He stood by the shore, watching the distant, shrunken sphere of a sun slowly rise from its horizon to the depth. The rays, accompanied by its welcoming warmth, cascaded down his vapid eyes.
Daylight was supposed to bring with it the feeling of being alive; the feeling of once again having a fresh start, but that was quite the opposite for Travis.
“I am not going to lie.”
He was unwilling to break contact with the rising sun, lest he should meet the silent yet guilty-filled gaze of Tori, a woman of about twenty-six, clad in black house pajamas, who stood by his side -though a few meters away, watching the rising sun, too.
“I once did,”
The cool water lapped at his feet, fizzing. Waves ahead roar and roll down, crashing onto the shore with soft hiss and dragging along with it golden sand back into the lake.
“When we were still in Collage.”
The breeze, though a small gust of wind, blew past him, causing his body to shudder, not from its chills, but the overwhelming guilt which suddenly washed over him.
“But now, Victoria, I’m not so sure anymore.”
Victoria? The name inspired in her great horror and utter dislike. He’d never called her by that name, not since their wedding two years ago.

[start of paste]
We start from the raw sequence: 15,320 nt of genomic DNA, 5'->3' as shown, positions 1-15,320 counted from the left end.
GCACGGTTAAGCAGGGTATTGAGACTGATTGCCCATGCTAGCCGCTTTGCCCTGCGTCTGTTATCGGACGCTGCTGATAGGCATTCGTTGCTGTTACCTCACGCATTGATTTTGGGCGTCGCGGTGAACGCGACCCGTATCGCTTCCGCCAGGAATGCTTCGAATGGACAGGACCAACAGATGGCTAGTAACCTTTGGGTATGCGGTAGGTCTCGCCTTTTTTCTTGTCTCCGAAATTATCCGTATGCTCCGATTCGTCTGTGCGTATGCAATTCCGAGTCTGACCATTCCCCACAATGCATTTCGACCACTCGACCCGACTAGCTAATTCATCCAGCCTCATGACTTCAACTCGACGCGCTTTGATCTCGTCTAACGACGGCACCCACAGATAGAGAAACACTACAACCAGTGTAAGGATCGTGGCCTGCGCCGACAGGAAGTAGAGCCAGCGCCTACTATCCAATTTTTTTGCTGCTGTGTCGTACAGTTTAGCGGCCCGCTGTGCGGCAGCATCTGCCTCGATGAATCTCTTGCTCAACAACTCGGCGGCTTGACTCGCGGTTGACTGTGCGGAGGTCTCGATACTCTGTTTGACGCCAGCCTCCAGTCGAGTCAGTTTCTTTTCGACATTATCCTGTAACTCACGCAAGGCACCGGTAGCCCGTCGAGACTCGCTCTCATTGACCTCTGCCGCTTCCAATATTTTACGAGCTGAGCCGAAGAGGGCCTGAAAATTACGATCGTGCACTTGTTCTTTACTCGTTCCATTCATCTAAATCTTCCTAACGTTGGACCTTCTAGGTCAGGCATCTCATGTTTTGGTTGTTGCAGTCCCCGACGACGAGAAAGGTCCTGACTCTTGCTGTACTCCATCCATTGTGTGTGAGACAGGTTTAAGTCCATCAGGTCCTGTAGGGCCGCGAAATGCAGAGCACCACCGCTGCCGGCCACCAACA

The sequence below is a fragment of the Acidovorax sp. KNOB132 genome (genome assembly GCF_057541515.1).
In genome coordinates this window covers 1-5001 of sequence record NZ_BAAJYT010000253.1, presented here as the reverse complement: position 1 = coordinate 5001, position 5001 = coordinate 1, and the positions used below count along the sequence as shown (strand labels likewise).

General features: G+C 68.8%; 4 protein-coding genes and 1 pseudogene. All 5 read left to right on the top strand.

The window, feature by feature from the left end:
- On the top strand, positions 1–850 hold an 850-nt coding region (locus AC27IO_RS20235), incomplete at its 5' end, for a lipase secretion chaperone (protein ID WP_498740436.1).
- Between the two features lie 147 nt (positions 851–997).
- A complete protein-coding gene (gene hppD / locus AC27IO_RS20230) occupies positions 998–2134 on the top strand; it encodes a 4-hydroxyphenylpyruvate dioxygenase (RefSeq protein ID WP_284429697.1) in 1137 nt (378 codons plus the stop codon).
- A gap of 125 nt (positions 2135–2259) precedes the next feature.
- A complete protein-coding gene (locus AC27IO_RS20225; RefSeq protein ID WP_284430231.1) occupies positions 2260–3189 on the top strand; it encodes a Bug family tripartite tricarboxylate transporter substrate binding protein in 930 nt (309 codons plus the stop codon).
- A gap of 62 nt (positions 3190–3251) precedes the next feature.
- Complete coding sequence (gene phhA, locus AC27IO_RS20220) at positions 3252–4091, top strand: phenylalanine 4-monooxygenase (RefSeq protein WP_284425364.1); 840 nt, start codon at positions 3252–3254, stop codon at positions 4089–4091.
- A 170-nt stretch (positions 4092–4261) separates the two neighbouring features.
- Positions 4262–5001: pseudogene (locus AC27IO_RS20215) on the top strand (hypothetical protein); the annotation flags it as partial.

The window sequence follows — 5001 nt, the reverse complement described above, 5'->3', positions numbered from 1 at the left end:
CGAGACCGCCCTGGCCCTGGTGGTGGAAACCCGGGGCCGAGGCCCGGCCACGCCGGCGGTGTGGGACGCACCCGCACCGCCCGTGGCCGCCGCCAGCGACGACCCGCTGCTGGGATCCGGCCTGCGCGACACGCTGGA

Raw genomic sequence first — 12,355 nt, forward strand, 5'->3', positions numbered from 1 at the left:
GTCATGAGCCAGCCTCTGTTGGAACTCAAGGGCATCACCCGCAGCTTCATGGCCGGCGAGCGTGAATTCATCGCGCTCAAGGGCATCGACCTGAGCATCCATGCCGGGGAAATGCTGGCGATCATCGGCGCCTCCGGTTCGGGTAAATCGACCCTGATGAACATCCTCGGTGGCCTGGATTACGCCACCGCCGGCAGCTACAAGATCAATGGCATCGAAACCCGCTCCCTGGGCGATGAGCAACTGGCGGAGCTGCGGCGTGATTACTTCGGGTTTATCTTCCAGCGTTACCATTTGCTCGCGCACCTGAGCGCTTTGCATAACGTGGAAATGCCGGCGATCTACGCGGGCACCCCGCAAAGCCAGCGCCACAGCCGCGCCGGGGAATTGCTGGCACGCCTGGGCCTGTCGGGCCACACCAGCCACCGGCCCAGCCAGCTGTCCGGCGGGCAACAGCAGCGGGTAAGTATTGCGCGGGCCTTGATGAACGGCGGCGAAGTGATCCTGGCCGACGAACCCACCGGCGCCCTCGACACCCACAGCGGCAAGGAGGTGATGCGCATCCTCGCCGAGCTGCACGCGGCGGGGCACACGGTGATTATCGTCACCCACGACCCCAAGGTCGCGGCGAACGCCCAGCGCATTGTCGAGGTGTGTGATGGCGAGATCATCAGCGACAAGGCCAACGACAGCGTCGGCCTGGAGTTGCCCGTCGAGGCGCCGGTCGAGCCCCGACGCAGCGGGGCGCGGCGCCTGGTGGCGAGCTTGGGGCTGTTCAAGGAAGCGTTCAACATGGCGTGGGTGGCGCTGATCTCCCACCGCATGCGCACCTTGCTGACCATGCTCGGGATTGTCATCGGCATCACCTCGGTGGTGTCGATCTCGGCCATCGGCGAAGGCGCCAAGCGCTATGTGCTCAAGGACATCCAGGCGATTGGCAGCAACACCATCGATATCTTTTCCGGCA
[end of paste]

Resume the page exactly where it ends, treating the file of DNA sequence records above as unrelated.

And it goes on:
She never could have imagined hearing her name -her real name -from a man whom she loved all her adult life would hurt her so. But it did. If he’d called her by her first name, he should as well call her by her last seeing how ugly the situation is slowly turning.
And in those moments, she gave a second thought to what he just said. Just then, his words pierced her heart like a two-edged sword when they formed meaning in her aching head, and from the punctured holes of her wounded heart poured into her entire being, deep hatred and fury. She fought down the screams and sobs she could feel rising in her throat.
Tori knew what he wanted and wasn’t about to give it. She had to choke back her rage, and immediately a smile surfaced her feature. “Thought you might say that.” There was silent laughter in her voice.
Travis almost wept with bitterness, dark eyes smoldering. He looked at her through wide red-rimmed eyes, not believing what he just heard.
“Thought you might say that?”
A reaction totally unexpected.
He expected more. A breakdown. An outburst. Anything, but a smile.
The sunlight rouses more colours from their sleepy monochrome, bathing her face. Then she shifted her gaze, which was now almost blinded from staring too long at the sun, to look at the bespectacled man in the tweedy suit. A swelling of vein waiting to explode but kept under great control.
“You expected something more?” She inquired with an arched eyebrow, and her smile got just a bit more inscrutable.
He bristled at this and wasn’t yet sure what to make of that smile. Her emotion was controlled and her every word carefully picked, as if rehearsed for years just waiting for this very moment.
Her eyelid fluttering closed as she breathes in the briny aroma, then returned her faintly amused gaze to him. “I don’t hate you, Travis. I’m not sure I ever will.”